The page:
It’s hard not to have some sympathy for Mr Hodgson, for even as we express our concerns about global warming and educate ourselves about the characteristics of Australia’s variable climate, there remains a nagging feeling that somehow he was right. Think back to the boiling-hot Christmases of your youth, to those long weeks spent at the beach, and answer honestly – do you remember summer as being hotter? Read MoreHuman elements

  1. Argus, 29 December 1928, p. 15. []
July 3, 2001 /
forecast: 1 January 1901

The day had been hot, the air hung ‘heavy and dead’; but as evening approached, ‘ominous-looking clouds’ swept over the city, and a thundery change seemed imminent. On this, the last day of the nineteenth century, as Australia prepared to celebrate its birth as a nation, the people of Sydney looked to the weather. ‘The keenest dread is that Proclamation Day will be wet’, the Age reported, ‘“Will it rain?” is the question in everybody’s mouth’.1

The storm broke shortly after 7 o’clock. Fierce winds and heavy rains battered the city’s festive finery, toppling some flags and hoardings, and making ‘rather a sorry sight’ of the buntings. As drizzle continued on into the night, the Government Astronomer, H.C. Russell, offered calm reassurance: ‘Prospects are strongly in favor of fine weather for our natal day’.2

Despite Russell’s confident prediction, 1 January 1901 dawned uncertain. ‘Overhanging clouds and portending thunder’ threatened to mar the procession that was assembling in the Domain. But just before the parade marched off on its triumphant journey towards the inauguration ceremony, the cloud cover began to break. Suddenly, the sun ‘burst forth’, flooding the scene with new colour and life: ‘His beams were never before half so welcome’, remarked the Age. Soon, an ‘invigorating southerly breeze’ arose, rustling the banners and the flags, freshening the air. The weather, it seemed, had succumbed to the sense of occasion. ‘The new nation was awakening’, the Age continued, ‘and with it inanimate nature was springing into renewed beauty and life’.3 Read MoreA climate for a nation

  1. Age, 1 January 1901, p5; Daily Telegraph, 1 January 1901, p. 5. []
  2. Daily Telegraph, 1 January 1901, p. 5; Age, 1 January 1901, p. 6. See also Helen Irving, To constitute a nation: a cultural history of Australia’s constitution, Cambridge University Press, Cambridge, 1999, pp. 16-17 []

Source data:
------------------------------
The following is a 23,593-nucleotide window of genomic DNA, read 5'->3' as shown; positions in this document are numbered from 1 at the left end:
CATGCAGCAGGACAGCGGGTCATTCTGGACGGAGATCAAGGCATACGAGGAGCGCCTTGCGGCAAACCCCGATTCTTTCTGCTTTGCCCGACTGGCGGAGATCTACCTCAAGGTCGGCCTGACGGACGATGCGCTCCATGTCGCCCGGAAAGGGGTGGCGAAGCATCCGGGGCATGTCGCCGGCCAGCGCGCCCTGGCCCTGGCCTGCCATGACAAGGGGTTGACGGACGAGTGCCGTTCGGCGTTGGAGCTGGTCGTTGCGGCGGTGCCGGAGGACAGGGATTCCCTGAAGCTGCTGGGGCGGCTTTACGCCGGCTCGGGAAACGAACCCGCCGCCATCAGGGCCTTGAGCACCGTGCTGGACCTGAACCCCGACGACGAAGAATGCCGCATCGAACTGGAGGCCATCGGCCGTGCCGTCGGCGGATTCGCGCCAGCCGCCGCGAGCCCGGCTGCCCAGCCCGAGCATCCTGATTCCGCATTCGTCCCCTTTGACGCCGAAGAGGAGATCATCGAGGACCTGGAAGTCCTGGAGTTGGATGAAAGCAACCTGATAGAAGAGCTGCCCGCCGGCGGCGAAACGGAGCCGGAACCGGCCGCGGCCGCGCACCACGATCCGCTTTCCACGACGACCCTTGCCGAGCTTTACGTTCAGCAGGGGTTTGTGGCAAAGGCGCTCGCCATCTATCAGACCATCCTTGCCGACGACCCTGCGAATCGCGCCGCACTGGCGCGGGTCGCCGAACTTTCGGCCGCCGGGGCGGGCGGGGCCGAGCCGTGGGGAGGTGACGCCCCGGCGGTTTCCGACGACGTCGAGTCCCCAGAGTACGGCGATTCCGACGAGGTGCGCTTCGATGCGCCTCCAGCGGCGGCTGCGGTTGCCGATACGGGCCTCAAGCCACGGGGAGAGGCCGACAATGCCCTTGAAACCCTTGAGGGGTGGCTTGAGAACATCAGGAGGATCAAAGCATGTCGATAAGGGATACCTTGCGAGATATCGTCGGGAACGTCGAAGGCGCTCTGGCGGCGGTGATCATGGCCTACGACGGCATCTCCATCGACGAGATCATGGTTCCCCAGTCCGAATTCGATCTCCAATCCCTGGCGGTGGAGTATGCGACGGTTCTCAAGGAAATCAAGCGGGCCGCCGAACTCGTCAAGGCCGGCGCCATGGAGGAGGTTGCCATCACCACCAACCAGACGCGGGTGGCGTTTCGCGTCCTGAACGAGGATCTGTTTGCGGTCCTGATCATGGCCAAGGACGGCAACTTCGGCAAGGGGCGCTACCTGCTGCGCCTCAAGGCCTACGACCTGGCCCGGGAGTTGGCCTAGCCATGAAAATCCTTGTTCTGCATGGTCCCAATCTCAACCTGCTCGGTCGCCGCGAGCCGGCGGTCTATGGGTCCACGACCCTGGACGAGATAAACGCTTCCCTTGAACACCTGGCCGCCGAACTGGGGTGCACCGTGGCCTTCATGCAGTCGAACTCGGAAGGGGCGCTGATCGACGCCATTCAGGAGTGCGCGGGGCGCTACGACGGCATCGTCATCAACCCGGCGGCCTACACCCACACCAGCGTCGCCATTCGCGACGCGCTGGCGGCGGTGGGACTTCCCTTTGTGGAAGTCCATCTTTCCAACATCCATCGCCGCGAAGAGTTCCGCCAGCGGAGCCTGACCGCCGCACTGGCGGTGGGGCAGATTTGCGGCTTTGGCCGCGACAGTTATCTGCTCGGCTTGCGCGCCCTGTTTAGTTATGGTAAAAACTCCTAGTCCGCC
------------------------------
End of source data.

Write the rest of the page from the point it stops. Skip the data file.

3. Age, 2 January 1901, p. 5 []
July 1, 2001 /
the charleville rainmaker

Cloudy skies at last! On 26 September 1902, the drought-wearied residents of Charleville looked to the heavens with new hope. They knew, of course, that clouds offered no certainty of rain; too often before they had watched them drift on, merely taunting with the possibility of relief. But this time the people of Charleville had science on their side. They were going to make it rain.

Stationed around the town were six Stiger Vortex guns, their long, funnel-shaped barrels aimed skywards. At noon the guns were manned, and at the direction of the Mayor, ten shots were ‘fired from each in quick succession’. A few drops of rain fell, but nothing more until two o’clock, when there was a light shower. The drought had not been broken, but it seemed an encouraging start. Perhaps, it was suggested, the prevailing strong winds had ‘interfered with the force of the vortices’.1

Later that afternoon, the experiment was repeated. This time there was no rain. Nothing. Moreover, two of the guns exploded, rendering them unusable. No-one was injured, but the experiment had clearly failed. There would be no more rain. The clouds again moved on, while the would-be rainmakers succumbed to disappointment and recrimination.2 Read MoreThe weather prophets

  1. Brisbane Courier, 27 September 1902, p.5. []
  2. Ibid.; various versions of this story. []
November 15, 1998 /

HISTORY OF SCIENCE in Australia is a field intimidated by its subject. Historians have been too slow to examine the local context of knowledge production and use, deferring to scientists and their uncritical catalogues of the past. Historical analysis has given way, too often, to the antiquarian plod or the celebratory frolic. Read MoreThe history of Australian science